Choose carving knives for your dining style
Say the words carving knives, and most people envision a fat, juicy Thanksgiving turkey on a dining room table set for a feast. But many manual and electric carving sets feature the kind of versatility and ease of use that makes them ideal for everyday food preparation, too.
Investing in an electric carving set has a couple of significant advantages. An electric carving knife minimizes the force required by the carver, which is especially helpful for anyone with arthritis or other condition that could make carving painful. Also, the electric blade takes care of the sawing motion required to cut, meaning you can concentrate on precisely carving that bird or filleting that fish.
Finding a Quality Carving Set
Even if you have a good electric knife, you will still want to have a quality set of regular knives, too. As is the case with other types of cutlery, there are a number of important qualities to consider when shopping for a good set of knives, including:
- Blade quality. While shiny stainless steel may be rust-resistant and an adequate material for many items, it doesn't make the highest-quality knife. Look for knives made of high-carbon steel instead; they're stronger and sharper (providing you sharpen them once in a while). The only downside is that they require a little more care than cheaper knives -- high-carbon blades and dishwashers don't mix.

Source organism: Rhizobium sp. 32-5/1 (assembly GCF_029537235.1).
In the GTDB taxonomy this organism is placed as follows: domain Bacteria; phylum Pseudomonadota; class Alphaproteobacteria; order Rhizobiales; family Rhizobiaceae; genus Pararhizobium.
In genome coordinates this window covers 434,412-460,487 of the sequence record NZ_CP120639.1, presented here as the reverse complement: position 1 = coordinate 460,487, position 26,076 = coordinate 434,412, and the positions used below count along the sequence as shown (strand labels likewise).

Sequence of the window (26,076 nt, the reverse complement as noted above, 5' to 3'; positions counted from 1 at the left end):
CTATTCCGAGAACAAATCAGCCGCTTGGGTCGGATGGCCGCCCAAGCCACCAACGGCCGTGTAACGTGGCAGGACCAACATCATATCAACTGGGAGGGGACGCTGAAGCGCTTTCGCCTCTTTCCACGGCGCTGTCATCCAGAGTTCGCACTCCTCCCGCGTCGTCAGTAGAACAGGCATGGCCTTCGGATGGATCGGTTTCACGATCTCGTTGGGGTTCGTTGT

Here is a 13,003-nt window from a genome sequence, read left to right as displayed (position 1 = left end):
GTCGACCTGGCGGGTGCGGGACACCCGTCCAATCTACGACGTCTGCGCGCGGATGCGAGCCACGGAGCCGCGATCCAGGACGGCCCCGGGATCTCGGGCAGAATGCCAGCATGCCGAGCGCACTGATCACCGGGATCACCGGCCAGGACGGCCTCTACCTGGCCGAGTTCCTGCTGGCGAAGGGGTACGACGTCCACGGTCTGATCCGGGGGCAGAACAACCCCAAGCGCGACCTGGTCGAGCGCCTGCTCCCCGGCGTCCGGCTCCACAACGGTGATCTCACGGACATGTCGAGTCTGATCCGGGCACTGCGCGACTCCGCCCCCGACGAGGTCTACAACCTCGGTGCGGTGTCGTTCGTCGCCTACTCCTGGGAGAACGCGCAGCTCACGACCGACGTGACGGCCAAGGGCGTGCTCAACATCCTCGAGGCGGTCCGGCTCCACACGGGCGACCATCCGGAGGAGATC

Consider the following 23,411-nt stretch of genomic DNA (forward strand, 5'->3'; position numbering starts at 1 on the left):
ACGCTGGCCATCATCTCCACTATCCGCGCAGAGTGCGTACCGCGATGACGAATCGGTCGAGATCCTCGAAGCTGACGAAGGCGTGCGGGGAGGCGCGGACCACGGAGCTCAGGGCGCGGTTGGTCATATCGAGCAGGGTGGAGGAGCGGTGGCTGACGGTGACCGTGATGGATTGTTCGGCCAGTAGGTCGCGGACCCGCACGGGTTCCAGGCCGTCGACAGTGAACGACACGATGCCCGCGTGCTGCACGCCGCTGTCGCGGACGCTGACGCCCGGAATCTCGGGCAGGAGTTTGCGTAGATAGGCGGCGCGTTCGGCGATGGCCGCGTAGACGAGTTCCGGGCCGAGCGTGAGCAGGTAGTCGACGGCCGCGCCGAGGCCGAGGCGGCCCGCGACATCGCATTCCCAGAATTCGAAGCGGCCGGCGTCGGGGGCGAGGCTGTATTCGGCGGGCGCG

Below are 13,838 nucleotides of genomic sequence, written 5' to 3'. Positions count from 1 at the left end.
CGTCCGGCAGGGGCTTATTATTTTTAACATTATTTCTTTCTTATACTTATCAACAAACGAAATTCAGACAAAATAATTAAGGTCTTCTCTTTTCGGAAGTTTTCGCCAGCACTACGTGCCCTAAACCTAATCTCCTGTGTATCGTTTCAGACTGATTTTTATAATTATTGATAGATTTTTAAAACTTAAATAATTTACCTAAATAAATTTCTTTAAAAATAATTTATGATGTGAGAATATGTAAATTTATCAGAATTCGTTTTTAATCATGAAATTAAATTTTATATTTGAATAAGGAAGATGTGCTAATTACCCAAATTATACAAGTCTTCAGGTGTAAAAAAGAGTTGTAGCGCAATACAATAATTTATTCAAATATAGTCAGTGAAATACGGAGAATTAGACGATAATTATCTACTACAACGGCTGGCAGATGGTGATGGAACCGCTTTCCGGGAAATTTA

- Knife composition. Culinary professionals swear by knives that are either single-piece (the handle is made from the same piece of steel as the blade) or two-piece (the blade extends all the way down inside the handle). Fewer pieces mean a stronger knife that is less likely to fall apart.
- Handle design. That wood carving set might look impressive in its butcher's block, but if those wooden handles aren't comfortable, you aren't going to be satisfied with your knives. Try ergonomically designed handles with grips for maximum comfort and safety.
- Weight. You should never invest in a knife set without actually trying out the knives first -- ideally, you would want to experiment with some test cutting, but if that's not possible, then at the very lest you need to hold the knives and see how the handle feels in your hand. The knives need to be the right weight for you, and the weight needs to be distributed correctly between the handle and the blade for proper control without wrist strain when carving.